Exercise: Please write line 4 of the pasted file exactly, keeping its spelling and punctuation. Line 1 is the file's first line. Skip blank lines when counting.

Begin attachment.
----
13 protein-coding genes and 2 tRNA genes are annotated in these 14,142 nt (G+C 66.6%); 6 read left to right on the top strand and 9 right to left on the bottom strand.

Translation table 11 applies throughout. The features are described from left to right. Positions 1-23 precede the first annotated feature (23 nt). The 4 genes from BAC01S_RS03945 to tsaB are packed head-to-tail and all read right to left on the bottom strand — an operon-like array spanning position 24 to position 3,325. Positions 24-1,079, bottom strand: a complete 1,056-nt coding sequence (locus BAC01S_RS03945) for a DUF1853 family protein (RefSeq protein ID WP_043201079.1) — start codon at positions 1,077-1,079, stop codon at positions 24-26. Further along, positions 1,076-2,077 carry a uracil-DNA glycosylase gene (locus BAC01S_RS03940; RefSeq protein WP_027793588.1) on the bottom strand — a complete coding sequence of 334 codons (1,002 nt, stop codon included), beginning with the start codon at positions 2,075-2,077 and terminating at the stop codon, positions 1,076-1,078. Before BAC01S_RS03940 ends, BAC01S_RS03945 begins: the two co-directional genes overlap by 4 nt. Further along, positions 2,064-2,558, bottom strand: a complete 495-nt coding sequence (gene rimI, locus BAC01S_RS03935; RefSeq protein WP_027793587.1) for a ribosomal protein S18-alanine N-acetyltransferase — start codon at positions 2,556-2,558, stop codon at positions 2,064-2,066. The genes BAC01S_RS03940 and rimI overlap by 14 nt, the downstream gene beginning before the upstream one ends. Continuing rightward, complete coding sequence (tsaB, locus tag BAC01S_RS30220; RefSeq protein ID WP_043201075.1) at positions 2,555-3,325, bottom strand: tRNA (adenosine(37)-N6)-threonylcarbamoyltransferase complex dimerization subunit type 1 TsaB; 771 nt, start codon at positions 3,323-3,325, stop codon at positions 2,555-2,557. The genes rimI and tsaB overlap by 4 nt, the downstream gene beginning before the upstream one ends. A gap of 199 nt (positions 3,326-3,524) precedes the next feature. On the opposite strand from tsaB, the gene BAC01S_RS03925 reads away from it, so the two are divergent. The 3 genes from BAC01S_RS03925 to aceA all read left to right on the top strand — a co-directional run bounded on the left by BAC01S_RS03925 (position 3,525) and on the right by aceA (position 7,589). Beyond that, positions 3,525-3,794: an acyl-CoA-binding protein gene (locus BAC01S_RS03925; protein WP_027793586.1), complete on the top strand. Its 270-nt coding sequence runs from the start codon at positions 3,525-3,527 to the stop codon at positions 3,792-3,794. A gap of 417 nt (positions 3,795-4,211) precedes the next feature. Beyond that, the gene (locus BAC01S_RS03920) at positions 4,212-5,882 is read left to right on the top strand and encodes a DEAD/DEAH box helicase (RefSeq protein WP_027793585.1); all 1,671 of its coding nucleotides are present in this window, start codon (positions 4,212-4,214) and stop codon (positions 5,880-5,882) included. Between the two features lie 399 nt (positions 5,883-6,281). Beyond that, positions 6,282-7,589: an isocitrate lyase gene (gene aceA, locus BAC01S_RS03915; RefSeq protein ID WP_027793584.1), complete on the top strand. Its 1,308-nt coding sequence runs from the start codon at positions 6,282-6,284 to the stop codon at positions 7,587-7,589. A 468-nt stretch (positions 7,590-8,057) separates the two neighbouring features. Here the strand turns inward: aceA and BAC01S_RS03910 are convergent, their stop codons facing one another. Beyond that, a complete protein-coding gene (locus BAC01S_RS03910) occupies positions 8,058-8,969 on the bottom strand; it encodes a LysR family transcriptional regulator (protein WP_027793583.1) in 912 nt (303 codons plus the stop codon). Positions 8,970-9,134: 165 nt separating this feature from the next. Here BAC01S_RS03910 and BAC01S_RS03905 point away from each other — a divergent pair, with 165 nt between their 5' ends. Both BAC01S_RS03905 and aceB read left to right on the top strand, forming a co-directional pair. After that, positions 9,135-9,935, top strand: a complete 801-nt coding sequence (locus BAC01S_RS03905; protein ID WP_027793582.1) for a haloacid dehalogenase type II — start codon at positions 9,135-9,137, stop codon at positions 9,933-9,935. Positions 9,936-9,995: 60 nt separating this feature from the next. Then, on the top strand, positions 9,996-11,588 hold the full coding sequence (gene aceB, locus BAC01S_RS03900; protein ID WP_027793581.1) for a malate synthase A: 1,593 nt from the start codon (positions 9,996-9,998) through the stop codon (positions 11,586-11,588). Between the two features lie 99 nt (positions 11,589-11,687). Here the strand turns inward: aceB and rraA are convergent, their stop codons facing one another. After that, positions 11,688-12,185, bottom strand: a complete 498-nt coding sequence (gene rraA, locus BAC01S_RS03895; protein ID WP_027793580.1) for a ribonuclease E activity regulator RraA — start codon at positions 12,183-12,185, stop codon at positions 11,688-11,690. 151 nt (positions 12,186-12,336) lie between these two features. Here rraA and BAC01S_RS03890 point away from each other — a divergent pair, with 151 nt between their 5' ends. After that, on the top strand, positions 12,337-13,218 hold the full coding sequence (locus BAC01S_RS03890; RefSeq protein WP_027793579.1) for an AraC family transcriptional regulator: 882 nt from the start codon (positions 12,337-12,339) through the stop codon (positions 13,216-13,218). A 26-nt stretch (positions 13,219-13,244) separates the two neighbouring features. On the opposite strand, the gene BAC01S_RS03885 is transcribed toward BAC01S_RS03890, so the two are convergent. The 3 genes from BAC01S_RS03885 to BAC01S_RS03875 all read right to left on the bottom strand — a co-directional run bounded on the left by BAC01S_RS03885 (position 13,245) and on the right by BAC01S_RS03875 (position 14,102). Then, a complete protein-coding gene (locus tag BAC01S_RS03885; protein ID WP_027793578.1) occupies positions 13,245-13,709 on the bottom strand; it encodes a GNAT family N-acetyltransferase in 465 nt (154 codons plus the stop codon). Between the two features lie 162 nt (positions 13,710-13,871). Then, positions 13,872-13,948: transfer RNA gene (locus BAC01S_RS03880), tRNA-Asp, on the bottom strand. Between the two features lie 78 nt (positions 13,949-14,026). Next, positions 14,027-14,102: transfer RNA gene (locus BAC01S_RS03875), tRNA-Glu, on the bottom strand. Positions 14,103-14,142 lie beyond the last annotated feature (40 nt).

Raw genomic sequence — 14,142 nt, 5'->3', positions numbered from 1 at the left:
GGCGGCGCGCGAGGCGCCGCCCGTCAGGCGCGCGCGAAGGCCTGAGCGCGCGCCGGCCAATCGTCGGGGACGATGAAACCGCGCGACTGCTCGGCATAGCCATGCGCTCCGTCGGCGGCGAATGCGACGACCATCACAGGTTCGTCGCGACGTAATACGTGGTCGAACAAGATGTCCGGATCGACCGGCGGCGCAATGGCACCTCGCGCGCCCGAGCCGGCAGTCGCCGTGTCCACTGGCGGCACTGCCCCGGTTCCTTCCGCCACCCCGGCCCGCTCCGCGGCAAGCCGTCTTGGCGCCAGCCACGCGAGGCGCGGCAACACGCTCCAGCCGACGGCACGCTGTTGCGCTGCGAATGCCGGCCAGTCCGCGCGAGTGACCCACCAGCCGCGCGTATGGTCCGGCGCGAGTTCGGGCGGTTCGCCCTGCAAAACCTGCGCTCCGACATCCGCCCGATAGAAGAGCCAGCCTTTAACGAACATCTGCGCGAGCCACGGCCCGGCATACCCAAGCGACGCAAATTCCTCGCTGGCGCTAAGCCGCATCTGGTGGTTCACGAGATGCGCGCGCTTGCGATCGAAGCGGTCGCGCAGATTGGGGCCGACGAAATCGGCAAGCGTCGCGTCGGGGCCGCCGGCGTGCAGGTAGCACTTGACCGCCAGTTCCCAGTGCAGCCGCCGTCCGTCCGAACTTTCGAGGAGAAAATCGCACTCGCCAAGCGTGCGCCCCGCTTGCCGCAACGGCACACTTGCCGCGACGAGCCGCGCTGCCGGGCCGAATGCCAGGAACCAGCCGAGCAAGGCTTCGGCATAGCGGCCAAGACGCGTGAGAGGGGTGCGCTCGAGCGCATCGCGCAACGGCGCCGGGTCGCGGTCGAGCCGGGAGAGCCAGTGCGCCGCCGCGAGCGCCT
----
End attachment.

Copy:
GGCGGCGCGCGAGGCGCCGCCCGTCAGGCGCGCGCGAAGGCCTGAGCGCGCGCCGGCCAATCGTCGGGGACGATGAAACCGCGCGACTGCTCGGCATAGCCATGCGCTCCGTCGGCGGCGAATGCGACGACCATCACAGGTTCGTCGCGACGTAATACGTGGTCGAACAAGATGTCCGGATCGACCGGCGGCGCAATGGCACCTCGCGCGCCCGAGCCGGCAGTCGCCGTGTCCACTGGCGGCACTGCCCCGGTTCCTTCCGCCACCCCGGCCCGCTCCGCGGCAAGCCGTCTTGGCGCCAGCCACGCGAGGCGCGGCAACACGCTCCAGCCGACGGCACGCTGTTGCGCTGCGAATGCCGGCCAGTCCGCGCGAGTGACCCACCAGCCGCGCGTATGGTCCGGCGCGAGTTCGGGCGGTTCGCCCTGCAAAACCTGCGCTCCGACATCCGCCCGATAGAAGAGCCAGCCTTTAACGAACATCTGCGCGAGCCACGGCCCGGCATACCCAAGCGACGCAAATTCCTCGCTGGCGCTAAGCCGCATCTGGTGGTTCACGAGATGCGCGCGCTTGCGATCGAAGCGGTCGCGCAGATTGGGGCCGACGAAATCGGCAAGCGTCGCGTCGGGGCCGCCGGCGTGCAGGTAGCACTTGACCGCCAGTTCCCAGTGCAGCCGCCGTCCGTCCGAACTTTCGAGGAGAAAATCGCACTCGCCAAGCGTGCGCCCCGCTTGCCGCAACGGCACACTTGCCGCGACGAGCCGCGCTGCCGGGCCGAATGCCAGGAACCAGCCGAGCAAGGCTTCGGCATAGCGGCCAAGACGCGTGAGAGGGGTGCGCTCGAGCGCATCGCGCAACGGCGCCGGGTCGCGGTCGAGCCGGGAGAGCCAGTGCGCCGCCGCGAGCGCCT